A high-level eruption occurred at Indonesian Soputan volcano (North Sulawesi) around 10:15 UTC on February 6, 2016. Aviation color code was set to Red. The peak of the volcano was not visible due to clouds and fog.
According to the Darwin VAAC report issued 10:45 UTC, volcanic ash reached 7 km (23 000 feet). "The eruption is clearly visible on satellite, and volcanic ash is expected to move west to northwest and dissipate after the next 12 hours. Further eruptions are possible," the office said. "There is a low confidence in long-term forecast due to early stages of the eruption."
At 15:30 UTC, Darwin VAAC said volcanic ash was reaching 6 km (20 000 feet ) and extending 55 km (34.5 miles) to the northwest. The emissions appear to be continuing from the summit to 4.2 km (14 000 feet). Ash is moving to the northwest at 9 to 18 km/h (5.5 - 11.2 mph) and beginning to weaken.
Image credit: Darwin VAAC
According to a local newspaper article, there were two eruptions today. A presumably smaller one (which did not cause any alerts) in the morning at 10:00 (local time), and a "terrific" eruption at 18:15 local time (10:15 UTC), which sent a large ash plume into the sky, Volcano Discovery reported. Ashfall was reported from the areas at the feet of the volcano, but there seems not to have been any damage.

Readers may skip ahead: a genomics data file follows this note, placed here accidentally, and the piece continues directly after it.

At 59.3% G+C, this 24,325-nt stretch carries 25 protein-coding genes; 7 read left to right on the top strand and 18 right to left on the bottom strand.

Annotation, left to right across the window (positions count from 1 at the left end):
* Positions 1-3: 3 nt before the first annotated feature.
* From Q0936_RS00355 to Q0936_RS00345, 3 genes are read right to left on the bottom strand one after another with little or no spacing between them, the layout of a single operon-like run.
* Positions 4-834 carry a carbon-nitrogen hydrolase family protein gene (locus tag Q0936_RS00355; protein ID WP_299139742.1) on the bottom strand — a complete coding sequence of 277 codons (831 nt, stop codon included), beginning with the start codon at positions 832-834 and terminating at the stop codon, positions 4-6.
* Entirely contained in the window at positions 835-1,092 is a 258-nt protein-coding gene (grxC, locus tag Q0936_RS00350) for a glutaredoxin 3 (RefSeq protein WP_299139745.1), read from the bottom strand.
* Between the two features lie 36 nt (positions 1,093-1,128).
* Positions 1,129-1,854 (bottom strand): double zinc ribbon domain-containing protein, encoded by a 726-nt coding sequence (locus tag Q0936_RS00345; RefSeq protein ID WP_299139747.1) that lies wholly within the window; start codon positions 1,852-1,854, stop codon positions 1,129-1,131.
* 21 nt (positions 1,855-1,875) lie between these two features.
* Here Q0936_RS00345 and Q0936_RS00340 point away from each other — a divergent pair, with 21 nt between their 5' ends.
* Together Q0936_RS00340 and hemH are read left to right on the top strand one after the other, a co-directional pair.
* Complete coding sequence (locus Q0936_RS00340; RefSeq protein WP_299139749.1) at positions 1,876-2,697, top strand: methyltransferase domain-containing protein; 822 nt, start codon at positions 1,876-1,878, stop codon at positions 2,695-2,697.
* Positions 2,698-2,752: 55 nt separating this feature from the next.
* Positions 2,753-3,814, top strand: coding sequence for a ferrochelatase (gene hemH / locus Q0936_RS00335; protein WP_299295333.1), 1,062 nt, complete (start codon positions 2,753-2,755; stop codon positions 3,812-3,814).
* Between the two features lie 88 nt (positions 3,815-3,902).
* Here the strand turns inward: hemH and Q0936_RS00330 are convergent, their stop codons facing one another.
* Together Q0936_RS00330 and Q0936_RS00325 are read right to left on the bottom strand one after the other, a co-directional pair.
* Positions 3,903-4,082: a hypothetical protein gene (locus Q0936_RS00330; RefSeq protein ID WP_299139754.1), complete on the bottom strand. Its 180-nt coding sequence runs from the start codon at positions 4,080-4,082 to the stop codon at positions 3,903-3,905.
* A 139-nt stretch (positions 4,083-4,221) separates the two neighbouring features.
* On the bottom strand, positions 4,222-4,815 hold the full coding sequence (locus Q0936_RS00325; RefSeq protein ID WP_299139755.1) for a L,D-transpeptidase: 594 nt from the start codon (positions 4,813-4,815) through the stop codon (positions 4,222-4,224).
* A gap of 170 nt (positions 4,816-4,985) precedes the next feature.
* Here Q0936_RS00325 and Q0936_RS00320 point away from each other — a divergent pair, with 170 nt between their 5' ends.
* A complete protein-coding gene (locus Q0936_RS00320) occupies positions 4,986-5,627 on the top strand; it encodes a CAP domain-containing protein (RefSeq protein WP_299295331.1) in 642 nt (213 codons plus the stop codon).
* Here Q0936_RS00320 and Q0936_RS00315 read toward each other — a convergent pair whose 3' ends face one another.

Soputan eruption on February 6, 2016. Image credit: Devy Kamil Syahbana
On January 6, 2016, BNPB reported that several explosions had been detected since the Alert Level for Soputan was raised to 3 (on a scale of 1-4) on January 4. Strombolian activity that began at 03:50 local time on January 5 ejected incandescent material as high as 250 m (820 feet) above the crater. A booming sound at 06:38 was followed by a pyroclastic flow that traveled 2.5 km (1.5 miles) down the ENE flank.
Ash plumes rose 6.5 km (21 300 feet) above the crater and drifted W. Several villages in the districts of West Langowan (8 km / 5 miles E), Tompaso (11 km / 6.8 miles NE), and East Ratahan (14 km / 8.7 miles SE) reported ashfall. Residents and tourists were advised not to approach the craters within a radius of 4 km (2.5 miles), or 6.5 km (4 miles) on the WSW flank.
Soputan eruption during the morning hours of January 5, 2015 (local time). Image credit: PVMBG
The small Soputan stratovolcano on the southern rim of the Quaternary Tondano caldera on the northern arm of Sulawesi Island is one of Sulawesi's most active volcanoes. The youthful, largely unvegetated volcano rises to 1784 m and is located SW of Sempu volcano.
It was constructed at the southern end of a SSW-NNE trending line of vents. During historical time the locus of eruptions has included both the summit crater and Aeseput, a prominent NE-flank vent that formed in 1906 and was the source of intermittent major lava flows until 1924. (GVP)
Featured image: Soputan eruption on February 6, 2016. Credit: Devy Kamil Syahbana